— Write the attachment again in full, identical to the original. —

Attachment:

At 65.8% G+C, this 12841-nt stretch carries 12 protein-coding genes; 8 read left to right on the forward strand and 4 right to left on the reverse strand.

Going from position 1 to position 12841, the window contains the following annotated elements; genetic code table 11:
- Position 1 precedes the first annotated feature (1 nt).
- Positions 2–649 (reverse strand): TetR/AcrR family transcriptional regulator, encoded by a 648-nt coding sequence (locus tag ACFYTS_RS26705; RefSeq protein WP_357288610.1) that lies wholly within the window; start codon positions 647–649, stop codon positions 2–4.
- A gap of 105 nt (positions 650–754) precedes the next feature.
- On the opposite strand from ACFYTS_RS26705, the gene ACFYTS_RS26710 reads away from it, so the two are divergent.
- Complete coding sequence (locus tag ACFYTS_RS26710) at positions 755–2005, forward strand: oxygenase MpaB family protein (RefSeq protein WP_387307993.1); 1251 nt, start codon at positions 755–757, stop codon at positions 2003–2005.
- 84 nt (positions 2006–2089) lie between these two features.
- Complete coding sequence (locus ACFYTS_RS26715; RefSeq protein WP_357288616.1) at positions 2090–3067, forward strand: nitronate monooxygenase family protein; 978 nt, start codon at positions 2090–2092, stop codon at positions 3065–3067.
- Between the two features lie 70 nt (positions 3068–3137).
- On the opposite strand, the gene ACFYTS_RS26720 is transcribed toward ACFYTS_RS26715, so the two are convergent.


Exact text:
At 65.8% G+C, this 12841-nt stretch carries 12 protein-coding genes; 8 read left to right on the forward strand and 4 right to left on the reverse strand.

Going from position 1 to position 12841, the window contains the following annotated elements; genetic code table 11:
- Position 1 precedes the first annotated feature (1 nt).
- Positions 2–649 (reverse strand): TetR/AcrR family transcriptional regulator, encoded by a 648-nt coding sequence (locus tag ACFYTS_RS26705; RefSeq protein WP_357288610.1) that lies wholly within the window; start codon positions 647–649, stop codon positions 2–4.
- A gap of 105 nt (positions 650–754) precedes the next feature.
- On the opposite strand from ACFYTS_RS26705, the gene ACFYTS_RS26710 reads away from it, so the two are divergent.
- Complete coding sequence (locus tag ACFYTS_RS26710) at positions 755–2005, forward strand: oxygenase MpaB family protein (RefSeq protein WP_387307993.1); 1251 nt, start codon at positions 755–757, stop codon at positions 2003–2005.
- 84 nt (positions 2006–2089) lie between these two features.
- Complete coding sequence (locus ACFYTS_RS26715; RefSeq protein WP_357288616.1) at positions 2090–3067, forward strand: nitronate monooxygenase family protein; 978 nt, start codon at positions 2090–2092, stop codon at positions 3065–3067.
- Between the two features lie 70 nt (positions 3068–3137).
- On the opposite strand, the gene ACFYTS_RS26720 is transcribed toward ACFYTS_RS26715, so the two are convergent.